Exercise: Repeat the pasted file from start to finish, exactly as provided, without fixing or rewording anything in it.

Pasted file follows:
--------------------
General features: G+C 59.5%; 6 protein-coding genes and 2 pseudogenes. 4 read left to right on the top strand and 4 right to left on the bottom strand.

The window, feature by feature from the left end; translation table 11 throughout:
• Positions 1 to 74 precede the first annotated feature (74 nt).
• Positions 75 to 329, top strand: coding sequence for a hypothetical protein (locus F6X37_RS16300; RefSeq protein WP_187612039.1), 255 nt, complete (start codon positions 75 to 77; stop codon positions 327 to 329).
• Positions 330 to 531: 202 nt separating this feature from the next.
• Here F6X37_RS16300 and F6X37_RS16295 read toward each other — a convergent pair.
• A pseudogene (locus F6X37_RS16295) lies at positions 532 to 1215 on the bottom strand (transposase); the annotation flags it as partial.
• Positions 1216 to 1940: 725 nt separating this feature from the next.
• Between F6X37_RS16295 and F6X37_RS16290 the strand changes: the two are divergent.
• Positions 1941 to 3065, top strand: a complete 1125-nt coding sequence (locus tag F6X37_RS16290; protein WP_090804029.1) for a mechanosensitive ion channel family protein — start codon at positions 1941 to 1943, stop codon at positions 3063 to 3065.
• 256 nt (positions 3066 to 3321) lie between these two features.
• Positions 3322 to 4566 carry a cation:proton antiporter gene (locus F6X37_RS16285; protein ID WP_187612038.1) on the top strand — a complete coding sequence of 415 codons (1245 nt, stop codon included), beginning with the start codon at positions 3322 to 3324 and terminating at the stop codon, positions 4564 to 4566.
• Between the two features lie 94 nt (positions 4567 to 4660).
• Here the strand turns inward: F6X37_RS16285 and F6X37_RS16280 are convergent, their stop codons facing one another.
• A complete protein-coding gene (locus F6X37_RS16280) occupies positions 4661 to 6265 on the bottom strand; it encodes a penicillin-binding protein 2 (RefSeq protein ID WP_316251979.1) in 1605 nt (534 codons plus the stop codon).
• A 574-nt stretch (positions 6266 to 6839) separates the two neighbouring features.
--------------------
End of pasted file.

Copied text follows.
General features: G+C 59.5%; 6 protein-coding genes and 2 pseudogenes. 4 read left to right on the top strand and 4 right to left on the bottom strand.

The window, feature by feature from the left end; translation table 11 throughout:
• Positions 1 to 74 precede the first annotated feature (74 nt).
• Positions 75 to 329, top strand: coding sequence for a hypothetical protein (locus F6X37_RS16300; RefSeq protein WP_187612039.1), 255 nt, complete (start codon positions 75 to 77; stop codon positions 327 to 329).
• Positions 330 to 531: 202 nt separating this feature from the next.
• Here F6X37_RS16300 and F6X37_RS16295 read toward each other — a convergent pair.
• A pseudogene (locus F6X37_RS16295) lies at positions 532 to 1215 on the bottom strand (transposase); the annotation flags it as partial.
• Positions 1216 to 1940: 725 nt separating this feature from the next.
• Between F6X37_RS16295 and F6X37_RS16290 the strand changes: the two are divergent.
• Positions 1941 to 3065, top strand: a complete 1125-nt coding sequence (locus tag F6X37_RS16290; protein WP_090804029.1) for a mechanosensitive ion channel family protein — start codon at positions 1941 to 1943, stop codon at positions 3063 to 3065.
• 256 nt (positions 3066 to 3321) lie between these two features.
• Positions 3322 to 4566 carry a cation:proton antiporter gene (locus F6X37_RS16285; protein ID WP_187612038.1) on the top strand — a complete coding sequence of 415 codons (1245 nt, stop codon included), beginning with the start codon at positions 3322 to 3324 and terminating at the stop codon, positions 4564 to 4566.
• Between the two features lie 94 nt (positions 4567 to 4660).
• Here the strand turns inward: F6X37_RS16285 and F6X37_RS16280 are convergent, their stop codons facing one another.
• A complete protein-coding gene (locus F6X37_RS16280) occupies positions 4661 to 6265 on the bottom strand; it encodes a penicillin-binding protein 2 (RefSeq protein ID WP_316251979.1) in 1605 nt (534 codons plus the stop codon).
• A 574-nt stretch (positions 6266 to 6839) separates the two neighbouring features.